With DOUGHP being the latest addition to the local food truck gathering, Off the Grid: Fort Mason Center. They sat down with our founder, Kelsey, and got the scoop on life running this new cookie dough business! Personal growth, business growth, and even a few tips for fellow food entrepreneurs. Read on...
What excites You (Or scares you!) the most about participating at OTG:FMC?
The invite to be an OTG:FMC vendor was the icing on the cake (or cookie dough) for what’s shaping up to be one hell of year already. We just opened the doors of our new shop on PIER 39 and our catering business has been picking up some serious steam - but to get our story out in front of the thousands at Off The Grid…that’s next level for me. I’ve been a fan girl of OTG since moving to SF and it’s a true testament to this city’s love & support of small biz.
The Bay Area really cares about the people behind the food - it’s not just an awesome fried chicken sandwich or a crazy good scoop of cookie dough…it’s who made it and why they’re making it. I’m most excited about OTG for the opportunity to share my story that comes along with the cookie dough, and maybe inspire a few to take the leap and go after what they love. It’s a wild ride, but so worth the risk.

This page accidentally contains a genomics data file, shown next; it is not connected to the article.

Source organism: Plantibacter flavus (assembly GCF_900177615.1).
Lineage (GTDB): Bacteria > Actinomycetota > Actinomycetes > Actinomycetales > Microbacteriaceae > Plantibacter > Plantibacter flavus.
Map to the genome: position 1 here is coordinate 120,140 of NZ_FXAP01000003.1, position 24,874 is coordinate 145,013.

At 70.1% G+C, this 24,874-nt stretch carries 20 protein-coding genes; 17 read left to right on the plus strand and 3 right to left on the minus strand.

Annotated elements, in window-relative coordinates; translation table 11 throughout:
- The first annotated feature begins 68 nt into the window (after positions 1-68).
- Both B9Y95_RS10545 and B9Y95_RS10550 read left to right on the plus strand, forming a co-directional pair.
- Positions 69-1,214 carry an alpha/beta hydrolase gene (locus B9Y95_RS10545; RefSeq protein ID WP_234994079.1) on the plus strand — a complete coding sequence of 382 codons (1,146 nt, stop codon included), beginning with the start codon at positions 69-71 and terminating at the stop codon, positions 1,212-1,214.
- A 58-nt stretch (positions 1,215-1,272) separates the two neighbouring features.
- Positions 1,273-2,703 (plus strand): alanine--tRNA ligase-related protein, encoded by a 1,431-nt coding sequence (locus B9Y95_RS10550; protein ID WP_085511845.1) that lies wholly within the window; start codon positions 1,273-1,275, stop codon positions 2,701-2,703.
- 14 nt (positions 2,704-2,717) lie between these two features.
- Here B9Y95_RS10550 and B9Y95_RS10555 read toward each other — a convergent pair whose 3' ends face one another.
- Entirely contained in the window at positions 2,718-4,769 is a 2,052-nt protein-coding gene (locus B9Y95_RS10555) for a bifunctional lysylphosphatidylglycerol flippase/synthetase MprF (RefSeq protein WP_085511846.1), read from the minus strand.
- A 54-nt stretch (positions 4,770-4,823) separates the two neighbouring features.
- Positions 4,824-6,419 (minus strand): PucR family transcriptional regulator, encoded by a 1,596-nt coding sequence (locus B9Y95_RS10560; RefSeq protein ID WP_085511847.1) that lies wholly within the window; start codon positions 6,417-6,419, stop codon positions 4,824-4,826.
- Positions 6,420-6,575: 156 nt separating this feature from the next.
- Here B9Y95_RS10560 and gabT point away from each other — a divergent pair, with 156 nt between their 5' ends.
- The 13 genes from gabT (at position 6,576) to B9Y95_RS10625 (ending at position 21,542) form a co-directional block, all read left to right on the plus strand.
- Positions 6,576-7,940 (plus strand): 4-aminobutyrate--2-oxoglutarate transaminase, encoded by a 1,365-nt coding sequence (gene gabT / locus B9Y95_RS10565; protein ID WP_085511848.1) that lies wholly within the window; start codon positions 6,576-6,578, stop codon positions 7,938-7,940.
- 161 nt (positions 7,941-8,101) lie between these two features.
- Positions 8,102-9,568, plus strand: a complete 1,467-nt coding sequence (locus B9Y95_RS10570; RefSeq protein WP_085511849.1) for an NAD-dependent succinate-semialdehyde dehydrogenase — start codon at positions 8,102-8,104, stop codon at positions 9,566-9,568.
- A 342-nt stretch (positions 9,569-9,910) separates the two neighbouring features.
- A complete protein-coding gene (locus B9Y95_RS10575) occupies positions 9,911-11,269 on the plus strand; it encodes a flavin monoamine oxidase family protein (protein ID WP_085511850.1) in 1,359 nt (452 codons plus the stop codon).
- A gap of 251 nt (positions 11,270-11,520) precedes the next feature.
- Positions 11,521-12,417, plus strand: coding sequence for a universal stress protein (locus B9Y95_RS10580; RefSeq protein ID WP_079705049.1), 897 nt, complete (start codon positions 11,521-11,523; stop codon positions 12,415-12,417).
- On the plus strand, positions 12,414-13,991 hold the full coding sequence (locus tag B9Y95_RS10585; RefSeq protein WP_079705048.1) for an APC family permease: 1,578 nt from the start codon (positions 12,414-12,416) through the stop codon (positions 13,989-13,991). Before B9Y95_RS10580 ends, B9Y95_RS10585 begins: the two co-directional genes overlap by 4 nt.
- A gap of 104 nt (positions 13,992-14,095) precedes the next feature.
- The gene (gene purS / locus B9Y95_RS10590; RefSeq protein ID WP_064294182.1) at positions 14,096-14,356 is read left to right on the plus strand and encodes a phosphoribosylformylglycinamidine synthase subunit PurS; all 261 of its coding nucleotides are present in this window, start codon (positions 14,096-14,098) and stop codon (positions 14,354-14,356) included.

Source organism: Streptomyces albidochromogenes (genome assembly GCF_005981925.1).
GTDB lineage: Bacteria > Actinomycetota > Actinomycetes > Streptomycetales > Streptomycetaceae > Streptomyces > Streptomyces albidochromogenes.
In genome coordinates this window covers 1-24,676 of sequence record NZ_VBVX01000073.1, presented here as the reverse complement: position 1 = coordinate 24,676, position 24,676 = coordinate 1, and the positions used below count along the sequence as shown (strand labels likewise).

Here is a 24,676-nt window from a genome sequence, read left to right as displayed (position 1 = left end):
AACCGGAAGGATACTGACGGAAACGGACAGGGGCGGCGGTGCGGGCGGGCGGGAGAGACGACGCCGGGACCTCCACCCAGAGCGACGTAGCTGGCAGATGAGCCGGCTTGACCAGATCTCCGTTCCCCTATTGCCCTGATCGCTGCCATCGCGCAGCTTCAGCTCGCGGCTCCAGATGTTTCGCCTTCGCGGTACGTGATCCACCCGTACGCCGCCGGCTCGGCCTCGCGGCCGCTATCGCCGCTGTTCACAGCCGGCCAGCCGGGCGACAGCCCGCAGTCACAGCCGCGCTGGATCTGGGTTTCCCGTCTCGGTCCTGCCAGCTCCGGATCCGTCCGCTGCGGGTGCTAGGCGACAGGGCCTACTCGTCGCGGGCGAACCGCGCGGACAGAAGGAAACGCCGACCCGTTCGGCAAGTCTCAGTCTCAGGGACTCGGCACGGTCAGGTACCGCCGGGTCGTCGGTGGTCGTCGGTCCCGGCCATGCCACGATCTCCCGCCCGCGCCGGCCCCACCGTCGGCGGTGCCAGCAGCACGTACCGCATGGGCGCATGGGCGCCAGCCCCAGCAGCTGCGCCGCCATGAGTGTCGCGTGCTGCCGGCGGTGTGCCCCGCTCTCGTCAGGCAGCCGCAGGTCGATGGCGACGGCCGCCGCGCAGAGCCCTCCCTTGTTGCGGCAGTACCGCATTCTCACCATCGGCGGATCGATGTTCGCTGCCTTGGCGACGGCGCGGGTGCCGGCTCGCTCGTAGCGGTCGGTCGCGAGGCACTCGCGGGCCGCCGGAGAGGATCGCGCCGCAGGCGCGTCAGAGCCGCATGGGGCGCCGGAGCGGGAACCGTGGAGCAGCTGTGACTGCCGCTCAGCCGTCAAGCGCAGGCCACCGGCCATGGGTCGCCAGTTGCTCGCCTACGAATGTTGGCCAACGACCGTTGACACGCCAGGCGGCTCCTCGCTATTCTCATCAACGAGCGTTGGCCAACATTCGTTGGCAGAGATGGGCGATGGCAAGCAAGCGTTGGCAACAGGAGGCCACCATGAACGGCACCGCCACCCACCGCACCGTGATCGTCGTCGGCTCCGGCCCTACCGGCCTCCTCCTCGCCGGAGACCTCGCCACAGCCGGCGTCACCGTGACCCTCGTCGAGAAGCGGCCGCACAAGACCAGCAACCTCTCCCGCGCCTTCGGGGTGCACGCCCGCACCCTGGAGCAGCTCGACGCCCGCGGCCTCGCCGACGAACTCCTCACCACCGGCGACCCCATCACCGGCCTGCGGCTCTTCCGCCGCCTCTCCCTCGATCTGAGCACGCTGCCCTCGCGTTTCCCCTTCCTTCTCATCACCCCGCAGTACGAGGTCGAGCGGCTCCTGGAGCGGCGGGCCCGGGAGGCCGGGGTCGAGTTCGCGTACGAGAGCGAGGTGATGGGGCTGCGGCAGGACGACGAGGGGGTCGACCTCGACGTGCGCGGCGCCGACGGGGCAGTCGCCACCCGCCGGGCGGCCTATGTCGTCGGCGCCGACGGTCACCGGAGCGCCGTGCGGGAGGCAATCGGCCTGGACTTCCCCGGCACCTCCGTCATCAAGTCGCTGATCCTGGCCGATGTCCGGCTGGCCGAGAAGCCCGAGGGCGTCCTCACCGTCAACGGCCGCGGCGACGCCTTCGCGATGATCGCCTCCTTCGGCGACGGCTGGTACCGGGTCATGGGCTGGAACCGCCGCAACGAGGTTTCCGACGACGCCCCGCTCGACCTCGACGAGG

What defines your long-term success?
I just want to be happy and share this ridiculously tasty cookie dough with people….It’s such a rad thing to share this recipe with the world. We’re not just selling dessert, a scoop of cookie dough is like giving people a flashback to their childhood. Nostalgia by the scoop. I’m on cloud nine watching people enjoy DOUGHP and talk about memories they have of sneaking a bite of cookie dough. But that happiness is sometimes tough to maintain when wearing all the different hats it takes to run a small business!
I left a 10-year career in tech to follow this sweet tooth of mine, so working long hours wasn’t something new to me. But these new hours are more like 24/7. Owning your own company means you’re on, all the time; at least while we’re still small! It can be tough to find that balance between self-care & bad-ass biz owner. I believe this will be a big breakthrough year for DOUGHP, so I hope to focus on getting the right people on the team to share the load. Also, a good support system is crucial and I’m lucky to have very patient, supportive friends - admittedly, they may just be sticking around for the perks: free cookie dough. ;)
In my eyes, DOUGHP has a place in a few other big cities (LA, Austin, Las Vegas…). I’m also getting the gears moving on a DOUGHP Road Trip down the west coast in a food truck! To accomplish all this awesomeness, I’ll need some help. Something my grandma used to say to me, “Kelsey, you can do anything. But not everything.” So for 2018, success is finding the balance: kick ass and stay sane.
What piece of advice would you offer to someone starting out in the mobile food business?